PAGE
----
Upgrading in the global apparel value chain : an analysis on Asian developing countries' competition with China in exporting apparels
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- Master's theses (HH)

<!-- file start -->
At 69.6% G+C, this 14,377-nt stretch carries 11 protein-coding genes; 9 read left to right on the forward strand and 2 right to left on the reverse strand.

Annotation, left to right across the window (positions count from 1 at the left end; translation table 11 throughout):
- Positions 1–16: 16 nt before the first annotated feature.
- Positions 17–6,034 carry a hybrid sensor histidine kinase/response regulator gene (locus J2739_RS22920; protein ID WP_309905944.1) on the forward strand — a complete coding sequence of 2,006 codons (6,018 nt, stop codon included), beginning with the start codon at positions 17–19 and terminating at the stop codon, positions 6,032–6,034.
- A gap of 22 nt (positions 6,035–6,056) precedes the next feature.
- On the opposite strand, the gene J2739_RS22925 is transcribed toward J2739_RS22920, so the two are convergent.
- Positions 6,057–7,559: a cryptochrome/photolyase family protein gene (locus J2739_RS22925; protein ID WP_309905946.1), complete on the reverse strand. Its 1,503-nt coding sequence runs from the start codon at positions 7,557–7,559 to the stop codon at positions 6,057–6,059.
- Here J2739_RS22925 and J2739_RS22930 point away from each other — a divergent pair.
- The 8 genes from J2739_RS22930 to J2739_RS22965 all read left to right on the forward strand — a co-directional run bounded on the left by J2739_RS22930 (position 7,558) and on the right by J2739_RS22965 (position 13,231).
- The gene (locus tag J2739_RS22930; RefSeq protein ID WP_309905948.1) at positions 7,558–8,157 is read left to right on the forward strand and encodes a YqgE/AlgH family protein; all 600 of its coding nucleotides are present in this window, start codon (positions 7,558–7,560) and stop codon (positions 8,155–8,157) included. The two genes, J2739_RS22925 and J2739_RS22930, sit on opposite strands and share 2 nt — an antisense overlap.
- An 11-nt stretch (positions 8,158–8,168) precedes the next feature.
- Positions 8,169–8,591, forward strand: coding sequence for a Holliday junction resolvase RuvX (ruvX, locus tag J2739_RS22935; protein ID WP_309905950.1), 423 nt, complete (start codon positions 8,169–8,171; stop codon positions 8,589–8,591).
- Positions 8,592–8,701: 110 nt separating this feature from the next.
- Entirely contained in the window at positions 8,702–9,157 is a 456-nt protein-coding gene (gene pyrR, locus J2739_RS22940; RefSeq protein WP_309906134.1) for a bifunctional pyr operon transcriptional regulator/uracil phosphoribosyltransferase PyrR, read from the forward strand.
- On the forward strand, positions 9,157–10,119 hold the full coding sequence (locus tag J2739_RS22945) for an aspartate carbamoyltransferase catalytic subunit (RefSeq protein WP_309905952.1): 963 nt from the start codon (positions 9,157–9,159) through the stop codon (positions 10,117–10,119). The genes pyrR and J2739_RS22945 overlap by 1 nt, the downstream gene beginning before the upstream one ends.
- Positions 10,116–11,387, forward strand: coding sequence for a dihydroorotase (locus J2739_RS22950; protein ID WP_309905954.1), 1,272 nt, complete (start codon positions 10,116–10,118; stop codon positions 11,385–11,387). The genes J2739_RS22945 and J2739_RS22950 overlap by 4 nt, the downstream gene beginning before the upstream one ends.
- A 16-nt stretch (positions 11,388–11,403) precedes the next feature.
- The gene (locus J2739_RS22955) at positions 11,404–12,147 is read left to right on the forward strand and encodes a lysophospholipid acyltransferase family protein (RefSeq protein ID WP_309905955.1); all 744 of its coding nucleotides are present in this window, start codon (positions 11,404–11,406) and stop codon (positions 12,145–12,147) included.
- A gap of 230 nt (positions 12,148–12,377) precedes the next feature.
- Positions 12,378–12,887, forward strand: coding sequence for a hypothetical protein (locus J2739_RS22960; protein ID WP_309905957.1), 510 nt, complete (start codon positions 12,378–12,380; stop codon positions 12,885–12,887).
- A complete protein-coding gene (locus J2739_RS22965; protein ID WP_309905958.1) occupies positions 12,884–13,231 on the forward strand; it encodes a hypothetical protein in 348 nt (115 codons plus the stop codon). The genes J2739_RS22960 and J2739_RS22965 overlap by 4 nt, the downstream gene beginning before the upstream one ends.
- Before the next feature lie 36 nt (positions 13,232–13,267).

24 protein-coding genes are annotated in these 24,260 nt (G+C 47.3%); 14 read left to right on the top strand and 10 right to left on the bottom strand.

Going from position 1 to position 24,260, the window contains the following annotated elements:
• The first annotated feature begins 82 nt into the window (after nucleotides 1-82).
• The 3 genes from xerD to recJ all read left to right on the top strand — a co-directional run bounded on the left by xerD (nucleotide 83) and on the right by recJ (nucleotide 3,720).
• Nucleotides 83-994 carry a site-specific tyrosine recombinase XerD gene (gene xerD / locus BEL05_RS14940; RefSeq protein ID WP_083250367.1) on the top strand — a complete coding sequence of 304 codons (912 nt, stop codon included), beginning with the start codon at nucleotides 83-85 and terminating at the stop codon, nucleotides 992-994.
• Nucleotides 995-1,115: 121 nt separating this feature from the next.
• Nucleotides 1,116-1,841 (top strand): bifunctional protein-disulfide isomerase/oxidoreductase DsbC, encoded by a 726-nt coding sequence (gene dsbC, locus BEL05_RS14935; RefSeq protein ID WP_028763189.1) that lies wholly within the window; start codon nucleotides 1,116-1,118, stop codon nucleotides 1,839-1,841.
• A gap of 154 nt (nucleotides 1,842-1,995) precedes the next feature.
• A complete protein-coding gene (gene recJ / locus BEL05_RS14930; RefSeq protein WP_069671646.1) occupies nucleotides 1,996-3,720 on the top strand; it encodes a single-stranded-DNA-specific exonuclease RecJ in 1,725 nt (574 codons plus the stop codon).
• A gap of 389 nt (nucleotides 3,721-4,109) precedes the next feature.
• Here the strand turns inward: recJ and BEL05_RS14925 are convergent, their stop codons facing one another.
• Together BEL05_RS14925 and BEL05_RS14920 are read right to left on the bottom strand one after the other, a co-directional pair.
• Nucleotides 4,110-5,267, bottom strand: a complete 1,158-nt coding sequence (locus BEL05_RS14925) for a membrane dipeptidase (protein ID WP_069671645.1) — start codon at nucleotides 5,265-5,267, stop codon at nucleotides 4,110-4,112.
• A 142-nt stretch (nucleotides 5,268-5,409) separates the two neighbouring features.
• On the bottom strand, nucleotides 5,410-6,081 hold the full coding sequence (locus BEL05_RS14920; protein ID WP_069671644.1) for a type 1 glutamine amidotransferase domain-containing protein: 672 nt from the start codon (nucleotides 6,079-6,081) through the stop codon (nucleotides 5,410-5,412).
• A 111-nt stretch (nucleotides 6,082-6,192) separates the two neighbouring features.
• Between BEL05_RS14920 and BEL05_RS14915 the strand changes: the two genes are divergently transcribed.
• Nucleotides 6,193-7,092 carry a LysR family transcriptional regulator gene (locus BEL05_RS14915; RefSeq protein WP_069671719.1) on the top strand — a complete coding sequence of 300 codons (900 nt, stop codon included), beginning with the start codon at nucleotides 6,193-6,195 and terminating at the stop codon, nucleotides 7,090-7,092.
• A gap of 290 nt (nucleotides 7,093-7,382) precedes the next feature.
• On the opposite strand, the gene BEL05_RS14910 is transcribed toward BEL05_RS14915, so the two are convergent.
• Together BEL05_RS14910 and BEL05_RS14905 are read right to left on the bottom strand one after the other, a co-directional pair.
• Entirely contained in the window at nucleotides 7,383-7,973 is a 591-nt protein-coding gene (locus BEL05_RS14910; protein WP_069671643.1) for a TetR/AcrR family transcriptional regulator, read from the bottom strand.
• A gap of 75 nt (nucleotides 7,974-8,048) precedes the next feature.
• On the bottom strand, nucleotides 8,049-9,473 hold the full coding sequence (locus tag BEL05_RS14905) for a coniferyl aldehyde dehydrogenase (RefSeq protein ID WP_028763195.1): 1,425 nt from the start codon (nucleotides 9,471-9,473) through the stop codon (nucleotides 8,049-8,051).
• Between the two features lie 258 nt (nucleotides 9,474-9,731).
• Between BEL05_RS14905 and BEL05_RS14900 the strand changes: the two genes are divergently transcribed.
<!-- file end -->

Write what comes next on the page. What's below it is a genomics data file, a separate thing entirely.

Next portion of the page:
The purpose of this research is to examine how regional suppliers of apparels have performed in the global apparel industry compared to China during the past two decades, and particularly after the phase out of the Multi-Fibre Arrangement (MFA), which up to 2004 applied quotas to exports of clothing in the largest end markets. The speculation prior to the quota phase out was that large increases of Chinese exports would be at the expense of other Asian suppliers. This thesis effort to trace what consequences China’s growth in exports caused for developing countries in Asia in exporting apparels. This analysis has adopted a parsimonious approach from Bernhardt (2013) to examine these effects, concerning three factors for upgrading in the global apparel value chain. To detect economic upgrading, export values and export market shares are analysed from 1993-2012. Product upgrading can be achieved by increasing export prices or export like commodities at a higher price, where prices are used as a proxy for quality. The final upgrading factor is social upgrading, which is analysed by studying real wages and employment. Major findings is that economic upgrading has been extensive in the country sample, but the other factors has been more difficult to achieve. As expected, China was the biggest winner regarding the apparel upgrading indicators, followed by India. However, most of the regional countries had larger growth in export values and did not lose market share to China after the MFA-phase out. The major reason for this may be the preferential treatment the other countries are granted as developing countries, such as GSP tariffs in the EU and the US. Product upgrading were not easy to trace in the apparel sector, as most countries have shifted to cheaper fabrics to meet price demand from industrialized countries. One interesting finding was that Indonesia, Cambodia and Vietnam operates with same prices for the product categories to the world market and to different markets. These prices were significantly higher than from China, Bangladesh and India. Social upgrading in sweatshops in developing countries were not expected, and although all countries managed to employ more people, real wages only increased in China and India.